The next Nintendo mobile game, Mario Kart Tour, is officially out, but only in closed beta in the US and Japan and only on Android. Players and news outlets have already reported it’s a faithful 3D racing experience…with microtransactions and multiple in-game currencies.
That’s right – it’s free to play, at least in this beta version. It’s important to remember that the game may change based on feedback, especially its monetization, though Nintendo doesn’t shy away from the roulette-style “gacha” item buying, which appears again in Mario Kart Tour.
But the gameplay at least seems fun, and appropriately simplified for mobile, which, yes, means it's played vertically. Characters automatically drive forward while you drag your finger on the screen left and right to turn. Some items (like invincibility stars) are automatically used if you pick them up, others are activated just by touching the screen, according to Kotaku.
As in the latest Mario Kart games, players pick a driver, kart and glider, then they’re matched against seven other players online. Maps are a mix from the entire series: the initial Toad Cup features courses from SNES, 3DS and GameCube versions of Mario Kart.
And then there’s the in-game item economy. In a word: collecting. In a few words: very easily-monetizable collecting.
Not surprised, but hope for more
There are three currencies (of a sort) in the mobile game. The first, and most anodyne, are Grand Stars – you get these when you finish races or challenges, Stars unlock gifts, which might have the second and more important currency, green gems.
Five gems gets you one item straight from a warp pipe – this is where you’ll get new drivers, karts and gliders to expand your collection. Each gets particular bonuses on different maps, with rarer ones granted advantages on more maps, at least what we’ve seen thus far. You can see where this gacha train is choo-chooing to.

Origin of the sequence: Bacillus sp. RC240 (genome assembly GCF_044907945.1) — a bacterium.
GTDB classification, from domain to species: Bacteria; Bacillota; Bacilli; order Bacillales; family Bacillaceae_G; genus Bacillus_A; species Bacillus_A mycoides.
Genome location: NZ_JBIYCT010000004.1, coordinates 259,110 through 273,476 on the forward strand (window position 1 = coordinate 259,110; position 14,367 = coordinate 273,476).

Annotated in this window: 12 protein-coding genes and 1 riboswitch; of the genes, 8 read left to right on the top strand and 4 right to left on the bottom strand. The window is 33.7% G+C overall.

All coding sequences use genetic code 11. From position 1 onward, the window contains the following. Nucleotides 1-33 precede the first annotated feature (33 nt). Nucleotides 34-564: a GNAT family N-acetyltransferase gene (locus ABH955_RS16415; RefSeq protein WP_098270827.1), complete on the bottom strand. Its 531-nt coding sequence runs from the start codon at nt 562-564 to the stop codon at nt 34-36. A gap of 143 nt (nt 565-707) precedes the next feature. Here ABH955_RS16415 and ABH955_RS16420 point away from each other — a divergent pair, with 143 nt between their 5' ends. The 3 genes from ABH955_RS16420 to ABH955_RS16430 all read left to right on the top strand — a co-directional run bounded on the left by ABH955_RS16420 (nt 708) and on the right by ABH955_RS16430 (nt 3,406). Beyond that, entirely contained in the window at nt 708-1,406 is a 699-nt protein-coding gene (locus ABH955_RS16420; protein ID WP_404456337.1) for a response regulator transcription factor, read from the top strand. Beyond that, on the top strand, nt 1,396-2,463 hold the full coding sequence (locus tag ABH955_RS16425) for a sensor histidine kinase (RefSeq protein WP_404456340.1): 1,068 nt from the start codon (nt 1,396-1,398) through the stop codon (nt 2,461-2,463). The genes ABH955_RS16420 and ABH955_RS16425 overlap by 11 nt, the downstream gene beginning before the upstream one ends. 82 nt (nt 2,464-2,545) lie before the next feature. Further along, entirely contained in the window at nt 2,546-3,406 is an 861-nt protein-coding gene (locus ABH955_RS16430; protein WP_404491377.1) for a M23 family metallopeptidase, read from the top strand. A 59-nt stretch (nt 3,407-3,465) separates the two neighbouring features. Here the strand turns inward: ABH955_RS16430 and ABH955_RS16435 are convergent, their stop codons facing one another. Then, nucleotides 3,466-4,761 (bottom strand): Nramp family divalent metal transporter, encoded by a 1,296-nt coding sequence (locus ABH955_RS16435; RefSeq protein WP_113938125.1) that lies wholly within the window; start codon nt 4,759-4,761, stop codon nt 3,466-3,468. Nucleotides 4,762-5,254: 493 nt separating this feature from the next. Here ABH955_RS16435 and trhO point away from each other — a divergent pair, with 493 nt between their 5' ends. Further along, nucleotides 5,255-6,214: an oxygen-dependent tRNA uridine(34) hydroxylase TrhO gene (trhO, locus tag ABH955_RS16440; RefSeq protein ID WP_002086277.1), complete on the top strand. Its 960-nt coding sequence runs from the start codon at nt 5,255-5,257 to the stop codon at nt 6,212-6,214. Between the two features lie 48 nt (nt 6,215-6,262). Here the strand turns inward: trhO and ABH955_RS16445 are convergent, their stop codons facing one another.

If you played Nintendo’s other wildly profitable mobile game, Fire Emblem Heroes, you know how the company has used this in the past: lure players into paying for more and more rolls of the dice to get the characters/items they crave (and it works: the playerbase spent $500 million on the free-to-play game in the two years after its February 2017 launch, per Sensor Tower). It seems like Nintendo is setting up to do the same with Mario Kart Tour.
Players can already buy gems. They can’t buy the third currency, gold coins – which are awarded based on performances or found mid-race – but you can spend gems to enter coin-collecting mini-races.
Oh, and there’s a heart-based stamina bar (like the “energy” in other F2P games) that diminishes over time, and when you run out, you can’t play. You can wait until they refill naturally…or pay gems to get back on the track.
We’ll see how the game plays, as even a little F2P Mario Kart action is better than nothing, and look to what Nintendo may change before the game’s full release date (which is still TBD).
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